Hiking isn't really my thing. I prefer a cushy indoor life at Buffalo Companion Animal Clinic, but I know many of my dog friends would jump at the chance to go hiking. If you and your dog are planning a hike, we have some tips for you below.
June is Great Outdoors Month, which is something we truly appreciate here in Minnesota. People and their pets wait months for the weather to turn nice enough that they can spend more time outside than inside. Hiking is just one of the activities that dogs and people enjoy doing together during the summer. Before you head out on your next adventure, we recommend scheduling a preventive care exam
to ensure that your dog is healthy and up-do-date on vaccines.
Planning a Hike with Your Dog
The first thing you need to do is locate the right trail
and make sure you understand its rules and etiquette. If a park allows dogs on the hiking trail, you need to keep your dog under your control at all times. That means using a leash and harness, yielding the right-of-way to other hikers, and investing time in behavior training so he doesn’t go after other dogs or people.
As with walking in a local neighborhood, you’re responsible for cleaning up your pet’s waste. You then need to bury the bag at least six to eight inches deep in a hole that is a minimum of 200 feet from the trail, water sources, and camp sites. Additionally, be sure to monitor where your dog urinates so it’s not too close to a source of water.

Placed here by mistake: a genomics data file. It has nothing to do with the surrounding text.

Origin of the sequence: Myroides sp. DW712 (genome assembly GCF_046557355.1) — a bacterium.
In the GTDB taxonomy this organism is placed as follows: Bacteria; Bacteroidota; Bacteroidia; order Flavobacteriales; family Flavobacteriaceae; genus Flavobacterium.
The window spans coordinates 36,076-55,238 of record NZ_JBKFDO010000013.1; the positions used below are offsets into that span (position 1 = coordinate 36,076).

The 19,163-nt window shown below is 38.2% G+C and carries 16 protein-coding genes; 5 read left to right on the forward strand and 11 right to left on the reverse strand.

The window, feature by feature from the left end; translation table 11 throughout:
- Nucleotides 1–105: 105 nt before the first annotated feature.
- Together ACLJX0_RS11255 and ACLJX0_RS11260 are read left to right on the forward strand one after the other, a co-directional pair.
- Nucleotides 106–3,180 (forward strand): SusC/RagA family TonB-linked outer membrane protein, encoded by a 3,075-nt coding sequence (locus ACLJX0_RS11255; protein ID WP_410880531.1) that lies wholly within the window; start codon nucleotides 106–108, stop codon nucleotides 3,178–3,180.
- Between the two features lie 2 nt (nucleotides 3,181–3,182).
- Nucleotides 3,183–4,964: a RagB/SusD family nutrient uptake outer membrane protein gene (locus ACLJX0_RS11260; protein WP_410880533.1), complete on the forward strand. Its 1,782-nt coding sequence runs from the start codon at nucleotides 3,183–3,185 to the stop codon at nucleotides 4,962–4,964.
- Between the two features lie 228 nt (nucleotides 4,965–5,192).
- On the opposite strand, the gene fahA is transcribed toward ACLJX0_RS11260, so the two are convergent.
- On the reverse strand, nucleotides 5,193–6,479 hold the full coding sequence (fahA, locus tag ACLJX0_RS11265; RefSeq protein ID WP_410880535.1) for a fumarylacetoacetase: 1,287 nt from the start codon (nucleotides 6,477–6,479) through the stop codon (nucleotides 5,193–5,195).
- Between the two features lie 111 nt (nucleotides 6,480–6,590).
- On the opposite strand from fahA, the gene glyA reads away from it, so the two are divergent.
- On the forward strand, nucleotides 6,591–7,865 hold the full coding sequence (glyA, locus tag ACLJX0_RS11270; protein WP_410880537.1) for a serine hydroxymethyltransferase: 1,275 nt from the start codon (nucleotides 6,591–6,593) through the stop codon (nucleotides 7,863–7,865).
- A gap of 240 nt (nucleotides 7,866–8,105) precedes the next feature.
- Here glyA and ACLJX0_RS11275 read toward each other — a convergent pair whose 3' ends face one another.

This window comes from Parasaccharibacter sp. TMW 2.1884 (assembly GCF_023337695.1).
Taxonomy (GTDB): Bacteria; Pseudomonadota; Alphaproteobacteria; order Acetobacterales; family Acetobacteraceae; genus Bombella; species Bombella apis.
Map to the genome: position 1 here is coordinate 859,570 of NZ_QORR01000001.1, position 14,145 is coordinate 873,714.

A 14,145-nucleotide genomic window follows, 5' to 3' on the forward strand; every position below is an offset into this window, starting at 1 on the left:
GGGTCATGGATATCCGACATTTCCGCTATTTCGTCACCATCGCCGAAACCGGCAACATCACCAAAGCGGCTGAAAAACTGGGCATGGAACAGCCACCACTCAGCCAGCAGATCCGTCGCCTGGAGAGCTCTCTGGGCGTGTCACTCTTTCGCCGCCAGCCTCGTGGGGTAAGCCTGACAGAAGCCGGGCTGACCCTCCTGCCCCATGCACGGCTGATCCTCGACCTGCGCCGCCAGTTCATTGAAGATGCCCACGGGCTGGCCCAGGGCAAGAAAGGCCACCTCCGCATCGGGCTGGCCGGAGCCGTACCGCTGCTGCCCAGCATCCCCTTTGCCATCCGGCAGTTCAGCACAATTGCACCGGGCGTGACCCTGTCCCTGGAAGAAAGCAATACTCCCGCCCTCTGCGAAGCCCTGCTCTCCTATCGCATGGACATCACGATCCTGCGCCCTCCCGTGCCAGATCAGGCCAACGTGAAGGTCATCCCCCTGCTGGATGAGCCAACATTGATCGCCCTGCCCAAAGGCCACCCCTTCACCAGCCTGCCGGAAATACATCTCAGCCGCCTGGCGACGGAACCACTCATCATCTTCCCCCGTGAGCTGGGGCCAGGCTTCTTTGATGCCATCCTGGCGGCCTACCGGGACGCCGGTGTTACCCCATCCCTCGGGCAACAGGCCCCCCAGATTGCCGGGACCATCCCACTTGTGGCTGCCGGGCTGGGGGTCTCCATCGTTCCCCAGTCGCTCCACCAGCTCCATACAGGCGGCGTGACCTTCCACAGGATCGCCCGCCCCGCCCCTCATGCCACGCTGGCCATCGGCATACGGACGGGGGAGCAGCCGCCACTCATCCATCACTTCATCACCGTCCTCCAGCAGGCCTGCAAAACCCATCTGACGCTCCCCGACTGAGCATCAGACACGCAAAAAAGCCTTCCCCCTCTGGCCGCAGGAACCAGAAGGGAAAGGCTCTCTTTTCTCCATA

You will want to start training at home by placing an empty pack on your dog and gradually increasing both the weight of the pack and the time you walk each day. The weight of a full pack shouldn’t exceed 25 percent of your dog’s body weight. Keep in mind that puppies under one year old generally don’t have the bone strength to carry their own pack on a hiking trail.
Pet Supplies to Bring on Your Hike
A first-aid kit is essential when you’re in the woods and far away from immediate help. It should contain your dog’s regular medication, swabs, rubber gloves, saline, heavy-duty bandages, pliers, a whistle, and lights and bells for her collar. Other things to include in your pack or your dog’s pack include:
- Her regular food
- Food and water dishes
- Dog coat for cooler weather
- Booties to protect her paws pads and nails
- Nail clippers and file
- Cooling collar
- Towel for baths and wiping off paws
Check for Fleas and Ticks
Being in a wooded environment increases the likelihood of your dog picking up fleas and ticks. Since an undetected tick can lead to Lyme disease
, it’s important to check him from nose to tail at the end of every hiking session. Be sure to comb his fur daily and to remove ticks with a pair of tweezers immediately if you spot one. A flea and tick collar or preventive medication can help make your dog’s time on the hiking trail more enjoyable as well.
Photo Credit: tntemerson Creative / Getty Images